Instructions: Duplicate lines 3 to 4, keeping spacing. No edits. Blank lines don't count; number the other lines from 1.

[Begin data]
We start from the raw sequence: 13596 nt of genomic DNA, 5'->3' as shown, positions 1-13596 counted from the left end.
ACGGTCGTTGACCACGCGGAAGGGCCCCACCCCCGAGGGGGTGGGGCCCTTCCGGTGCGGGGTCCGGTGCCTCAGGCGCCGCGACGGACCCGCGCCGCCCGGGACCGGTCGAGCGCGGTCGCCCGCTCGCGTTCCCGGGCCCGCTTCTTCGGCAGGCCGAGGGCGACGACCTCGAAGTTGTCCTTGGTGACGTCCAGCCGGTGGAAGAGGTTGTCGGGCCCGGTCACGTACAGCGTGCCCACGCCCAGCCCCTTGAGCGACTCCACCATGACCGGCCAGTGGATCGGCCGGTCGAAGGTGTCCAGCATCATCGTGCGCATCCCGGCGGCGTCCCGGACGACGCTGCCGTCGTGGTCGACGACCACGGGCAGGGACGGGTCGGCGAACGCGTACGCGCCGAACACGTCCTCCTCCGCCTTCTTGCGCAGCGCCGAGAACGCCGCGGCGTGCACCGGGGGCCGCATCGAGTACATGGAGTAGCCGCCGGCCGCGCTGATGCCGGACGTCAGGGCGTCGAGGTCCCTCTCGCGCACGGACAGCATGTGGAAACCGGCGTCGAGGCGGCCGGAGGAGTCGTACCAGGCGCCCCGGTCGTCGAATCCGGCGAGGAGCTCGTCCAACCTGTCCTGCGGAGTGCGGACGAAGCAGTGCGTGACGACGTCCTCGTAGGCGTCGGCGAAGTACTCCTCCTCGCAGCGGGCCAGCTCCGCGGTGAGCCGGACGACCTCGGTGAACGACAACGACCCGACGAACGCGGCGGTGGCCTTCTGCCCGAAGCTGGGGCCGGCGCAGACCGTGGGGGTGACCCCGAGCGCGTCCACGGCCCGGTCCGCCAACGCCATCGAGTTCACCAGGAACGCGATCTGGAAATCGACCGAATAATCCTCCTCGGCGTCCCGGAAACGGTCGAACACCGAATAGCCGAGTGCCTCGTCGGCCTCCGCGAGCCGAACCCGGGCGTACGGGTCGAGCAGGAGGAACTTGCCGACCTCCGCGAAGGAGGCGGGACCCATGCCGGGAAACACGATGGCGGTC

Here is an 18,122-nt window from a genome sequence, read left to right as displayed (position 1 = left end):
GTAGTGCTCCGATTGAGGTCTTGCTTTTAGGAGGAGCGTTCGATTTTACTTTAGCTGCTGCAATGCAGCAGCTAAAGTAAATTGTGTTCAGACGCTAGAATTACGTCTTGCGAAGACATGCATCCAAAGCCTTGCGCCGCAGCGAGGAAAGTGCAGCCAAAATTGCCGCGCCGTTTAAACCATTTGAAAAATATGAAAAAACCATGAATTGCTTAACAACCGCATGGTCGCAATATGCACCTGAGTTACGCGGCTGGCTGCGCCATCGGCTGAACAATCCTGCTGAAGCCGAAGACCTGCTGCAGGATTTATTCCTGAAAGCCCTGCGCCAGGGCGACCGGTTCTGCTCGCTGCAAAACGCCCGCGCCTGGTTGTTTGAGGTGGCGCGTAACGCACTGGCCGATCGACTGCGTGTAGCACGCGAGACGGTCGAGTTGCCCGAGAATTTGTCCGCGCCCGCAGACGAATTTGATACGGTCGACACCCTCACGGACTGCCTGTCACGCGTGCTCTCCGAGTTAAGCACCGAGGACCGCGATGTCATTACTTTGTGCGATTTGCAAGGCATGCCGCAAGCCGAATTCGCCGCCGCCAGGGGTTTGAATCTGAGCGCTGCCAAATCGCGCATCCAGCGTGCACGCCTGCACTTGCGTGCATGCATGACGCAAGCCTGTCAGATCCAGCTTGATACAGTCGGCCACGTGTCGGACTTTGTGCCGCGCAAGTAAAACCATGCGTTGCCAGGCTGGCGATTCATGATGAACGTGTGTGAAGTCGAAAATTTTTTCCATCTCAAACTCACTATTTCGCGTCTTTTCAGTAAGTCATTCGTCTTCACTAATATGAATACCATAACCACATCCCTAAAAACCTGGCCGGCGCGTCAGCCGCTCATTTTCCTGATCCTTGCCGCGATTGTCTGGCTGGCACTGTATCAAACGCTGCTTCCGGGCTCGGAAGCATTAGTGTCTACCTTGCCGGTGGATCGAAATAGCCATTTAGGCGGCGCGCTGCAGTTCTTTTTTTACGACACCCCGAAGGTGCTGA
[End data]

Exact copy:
Here is an 18,122-nt window from a genome sequence, read left to right as displayed (position 1 = left end):
GTAGTGCTCCGATTGAGGTCTTGCTTTTAGGAGGAGCGTTCGATTTTACTTTAGCTGCTGCAATGCAGCAGCTAAAGTAAATTGTGTTCAGACGCTAGAATTACGTCTTGCGAAGACATGCATCCAAAGCCTTGCGCCGCAGCGAGGAAAGTGCAGCCAAAATTGCCGCGCCGTTTAAACCATTTGAAAAATATGAAAAAACCATGAATTGCTTAACAACCGCATGGTCGCAATATGCACCTGAGTTACGCGGCTGGCTGCGCCATCGGCTGAACAATCCTGCTGAAGCCGAAGACCTGCTGCAGGATTTATTCCTGAAAGCCCTGCGCCAGGGCGACCGGTTCTGCTCGCTGCAAAACGCCCGCGCCTGGTTGTTTGAGGTGGCGCGTAACGCACTGGCCGATCGACTGCGTGTAGCACGCGAGACGGTCGAGTTGCCCGAGAATTTGTCCGCGCCCGCAGACGAATTTGATACGGTCGACACCCTCACGGACTGCCTGTCACGCGTGCTCTCCGAGTTAAGCACCGAGGACCGCGATGTCATTACTTTGTGCGATTTGCAAGGCATGCCGCAAGCCGAATTCGCCGCCGCCAGGGGTTTGAATCTGAGCGCTGCCAAATCGCGCATCCAGCGTGCACGCCTGCACTTGCGTGCATGCATGACGCAAGCCTGTCAGATCCAGCTTGATACAGTCGGCCACGTGTCGGACTTTGTGCCGCGCAAGTAAAACCATGCGTTGCCAGGCTGGCGATTCATGATGAACGTGTGTGAAGTCGAAAATTTTTTCCATCTCAAACTCACTATTTCGCGTCTTTTCAGTAAGTCATTCGTCTTCACTAATATGAATACCATAACCACATCCCTAAAAACCTGGCCGGCGCGTCAGCCGCTCATTTTCCTGATCCTTGCCGCGATTGTCTGGCTGGCACTGTATCAAACGCTGCTTCCGGGCTCGGAAGCATTAGTGTCTACCTTGCCGGTGGATCGAAATAGCCATTTAGGCGGCGCGCTGCAGTTCTTTTTTTACGACACCCCGAAGGTGCTGA